Wednesday, July 18, 2012

The point(s) of getting students to talk

Most philosophy instructors think that in-class (or online) discussion is vital to philosophy education. Philosophy is a discursive inquiry, so how could students possibly become skilled at it without discussing philosophical positions and arguments?

At the same time, though, discussion is a frustrating component of teaching, as our previous discussions of discussion suggest. For one, it can be hard just to get discussion going. Second, it's a genuine challenge to figure out how to make discussion a worthwhile learning experience. Presumably discussion is not an end in itself: We're trying to teach students something via discussion. But what is it, and how do we teach it?

Monday, July 9, 2012

A reminder: ISW for Kindle

For the tech-savvy: You can subscribe to In Socrates' Wake for your Kindle here. As best I can tell, a couple of dozen of you have done so -- I'd be interested to know you like it!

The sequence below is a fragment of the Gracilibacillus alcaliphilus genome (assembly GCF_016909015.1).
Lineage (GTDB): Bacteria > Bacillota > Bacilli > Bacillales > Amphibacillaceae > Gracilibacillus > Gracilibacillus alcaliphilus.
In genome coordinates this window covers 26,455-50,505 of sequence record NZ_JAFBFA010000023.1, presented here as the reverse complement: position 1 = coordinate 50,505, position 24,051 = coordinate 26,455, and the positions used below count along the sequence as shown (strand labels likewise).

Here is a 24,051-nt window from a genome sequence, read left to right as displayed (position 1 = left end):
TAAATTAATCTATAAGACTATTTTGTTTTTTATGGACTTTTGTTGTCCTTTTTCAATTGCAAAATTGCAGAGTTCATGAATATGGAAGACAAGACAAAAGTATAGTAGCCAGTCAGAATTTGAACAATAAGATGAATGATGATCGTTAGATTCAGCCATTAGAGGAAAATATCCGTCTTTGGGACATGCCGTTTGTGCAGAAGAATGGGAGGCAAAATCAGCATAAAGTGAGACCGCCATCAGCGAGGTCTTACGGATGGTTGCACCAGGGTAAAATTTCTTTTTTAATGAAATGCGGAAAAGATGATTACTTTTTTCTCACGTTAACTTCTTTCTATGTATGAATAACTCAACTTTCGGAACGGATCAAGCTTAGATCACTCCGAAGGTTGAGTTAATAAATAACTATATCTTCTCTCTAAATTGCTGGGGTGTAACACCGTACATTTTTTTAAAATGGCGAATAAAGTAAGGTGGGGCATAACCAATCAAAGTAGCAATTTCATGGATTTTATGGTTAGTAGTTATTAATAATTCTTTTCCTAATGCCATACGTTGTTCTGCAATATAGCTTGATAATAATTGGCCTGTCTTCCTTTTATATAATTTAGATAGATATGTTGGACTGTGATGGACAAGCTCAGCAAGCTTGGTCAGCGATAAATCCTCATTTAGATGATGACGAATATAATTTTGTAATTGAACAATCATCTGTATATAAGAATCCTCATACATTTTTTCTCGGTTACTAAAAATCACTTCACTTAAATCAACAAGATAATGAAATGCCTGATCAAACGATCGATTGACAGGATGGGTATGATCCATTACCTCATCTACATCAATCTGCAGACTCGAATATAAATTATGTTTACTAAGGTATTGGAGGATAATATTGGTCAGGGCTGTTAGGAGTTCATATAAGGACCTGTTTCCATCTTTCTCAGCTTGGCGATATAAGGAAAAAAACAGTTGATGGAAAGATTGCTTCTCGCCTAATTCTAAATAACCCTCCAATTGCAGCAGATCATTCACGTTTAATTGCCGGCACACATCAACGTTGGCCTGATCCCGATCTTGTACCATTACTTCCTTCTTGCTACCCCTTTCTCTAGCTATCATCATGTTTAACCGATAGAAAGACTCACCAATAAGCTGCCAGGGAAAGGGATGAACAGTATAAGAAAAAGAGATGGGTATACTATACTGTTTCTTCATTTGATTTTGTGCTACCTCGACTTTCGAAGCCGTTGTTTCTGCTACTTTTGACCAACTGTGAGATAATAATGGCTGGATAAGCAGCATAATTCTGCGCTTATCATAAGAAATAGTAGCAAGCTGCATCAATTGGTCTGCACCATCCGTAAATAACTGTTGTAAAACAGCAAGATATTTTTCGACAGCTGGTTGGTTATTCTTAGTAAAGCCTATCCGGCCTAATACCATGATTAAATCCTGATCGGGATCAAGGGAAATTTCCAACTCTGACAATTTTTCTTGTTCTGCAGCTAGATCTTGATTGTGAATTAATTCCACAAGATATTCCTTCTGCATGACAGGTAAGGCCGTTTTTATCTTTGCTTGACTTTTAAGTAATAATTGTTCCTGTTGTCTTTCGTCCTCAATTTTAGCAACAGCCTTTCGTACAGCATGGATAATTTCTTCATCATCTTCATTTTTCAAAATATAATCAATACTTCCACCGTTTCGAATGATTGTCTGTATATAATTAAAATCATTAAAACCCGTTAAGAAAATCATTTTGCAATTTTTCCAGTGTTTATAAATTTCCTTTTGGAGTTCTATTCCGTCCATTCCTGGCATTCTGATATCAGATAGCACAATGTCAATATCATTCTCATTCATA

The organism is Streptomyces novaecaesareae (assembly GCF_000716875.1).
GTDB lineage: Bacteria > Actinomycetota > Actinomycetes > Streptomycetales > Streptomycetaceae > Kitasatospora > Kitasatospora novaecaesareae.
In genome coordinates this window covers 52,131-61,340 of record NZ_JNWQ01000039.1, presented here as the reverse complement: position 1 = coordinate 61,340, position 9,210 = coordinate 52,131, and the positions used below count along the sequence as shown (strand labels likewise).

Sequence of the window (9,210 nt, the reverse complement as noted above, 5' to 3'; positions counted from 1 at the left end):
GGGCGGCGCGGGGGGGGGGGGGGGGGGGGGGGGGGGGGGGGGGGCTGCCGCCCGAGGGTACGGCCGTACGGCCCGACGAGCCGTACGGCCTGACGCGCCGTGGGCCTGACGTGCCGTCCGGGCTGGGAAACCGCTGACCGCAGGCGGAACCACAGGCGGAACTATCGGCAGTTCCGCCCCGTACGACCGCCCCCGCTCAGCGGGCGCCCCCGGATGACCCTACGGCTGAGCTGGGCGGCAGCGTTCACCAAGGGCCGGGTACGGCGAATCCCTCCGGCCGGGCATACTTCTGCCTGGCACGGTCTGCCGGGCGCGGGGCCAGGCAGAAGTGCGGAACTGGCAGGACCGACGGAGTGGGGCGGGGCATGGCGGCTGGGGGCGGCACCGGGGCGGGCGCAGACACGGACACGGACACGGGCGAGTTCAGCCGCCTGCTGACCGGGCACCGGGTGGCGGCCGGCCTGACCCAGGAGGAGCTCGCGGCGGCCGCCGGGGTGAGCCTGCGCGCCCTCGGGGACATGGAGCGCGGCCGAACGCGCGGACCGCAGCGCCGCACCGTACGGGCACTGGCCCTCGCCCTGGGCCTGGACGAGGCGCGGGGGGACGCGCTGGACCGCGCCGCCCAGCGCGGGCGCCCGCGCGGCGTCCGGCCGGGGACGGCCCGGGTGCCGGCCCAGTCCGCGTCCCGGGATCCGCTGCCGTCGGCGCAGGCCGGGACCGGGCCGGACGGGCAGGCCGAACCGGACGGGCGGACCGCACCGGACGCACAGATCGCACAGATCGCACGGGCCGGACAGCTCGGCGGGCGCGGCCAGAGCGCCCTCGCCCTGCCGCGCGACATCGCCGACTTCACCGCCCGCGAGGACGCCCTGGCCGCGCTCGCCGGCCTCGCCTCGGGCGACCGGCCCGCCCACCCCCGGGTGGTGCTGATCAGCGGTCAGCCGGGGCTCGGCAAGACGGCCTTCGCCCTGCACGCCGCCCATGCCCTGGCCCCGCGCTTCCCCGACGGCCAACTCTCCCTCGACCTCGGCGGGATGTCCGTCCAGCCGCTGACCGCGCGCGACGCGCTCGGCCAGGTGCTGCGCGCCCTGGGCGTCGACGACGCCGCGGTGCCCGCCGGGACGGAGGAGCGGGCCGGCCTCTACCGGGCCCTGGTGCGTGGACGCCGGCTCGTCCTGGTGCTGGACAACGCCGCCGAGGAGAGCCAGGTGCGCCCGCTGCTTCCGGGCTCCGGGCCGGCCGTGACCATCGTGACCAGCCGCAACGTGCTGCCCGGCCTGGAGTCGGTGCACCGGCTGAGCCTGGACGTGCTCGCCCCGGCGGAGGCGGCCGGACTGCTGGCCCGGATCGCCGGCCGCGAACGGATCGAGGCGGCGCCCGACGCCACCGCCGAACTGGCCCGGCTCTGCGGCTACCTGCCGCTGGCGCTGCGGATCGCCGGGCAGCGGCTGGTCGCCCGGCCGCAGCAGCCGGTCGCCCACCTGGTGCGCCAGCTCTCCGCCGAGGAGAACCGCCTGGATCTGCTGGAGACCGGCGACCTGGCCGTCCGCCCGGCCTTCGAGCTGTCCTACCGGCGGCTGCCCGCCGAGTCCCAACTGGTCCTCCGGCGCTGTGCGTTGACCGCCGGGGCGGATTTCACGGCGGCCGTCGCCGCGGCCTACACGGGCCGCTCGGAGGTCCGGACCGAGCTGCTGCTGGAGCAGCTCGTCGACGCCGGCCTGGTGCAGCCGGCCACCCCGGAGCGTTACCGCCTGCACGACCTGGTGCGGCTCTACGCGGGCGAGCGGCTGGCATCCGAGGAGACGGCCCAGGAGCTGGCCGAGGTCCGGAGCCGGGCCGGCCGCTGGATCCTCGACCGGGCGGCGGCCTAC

Thursday, July 5, 2012

No sympathy for those devils?

Like all of us, science professor Steven Dutch can get cranky when he hears the lines students use for which he has no sympathy. It's a roster of the fairly usual suspects: this course covered too much material, "but I studied for hours," I should get a B for coming to class, etc.

But two of the student lines he listed —Do I need to know this? and This course wasn't relevant —don't strike me as just 'making excuses'. I'm even a bit sympathetic to them!

Monday, July 2, 2012

Should we teach writing?

We’ve just finished a round of assessment of our Introduction to Philosophy course that involved going through a large random sample of papers from 10 or so sections mostly taught by our great adjuncts. We examined each paper using rubrics for writing skills, critical thinking skills, and information literacy. Those are the three skill sets that the General Education requirement expects our course to advance. As expected, we found that though students were apt at summarizing the reading, understanding and focusing on the philosophical issue at stake, they needed a lot of help writing a critical paper that defends a thesis. It also became clear to us that instructors often didn’t explicitly require that students take a position and defend it in a paper.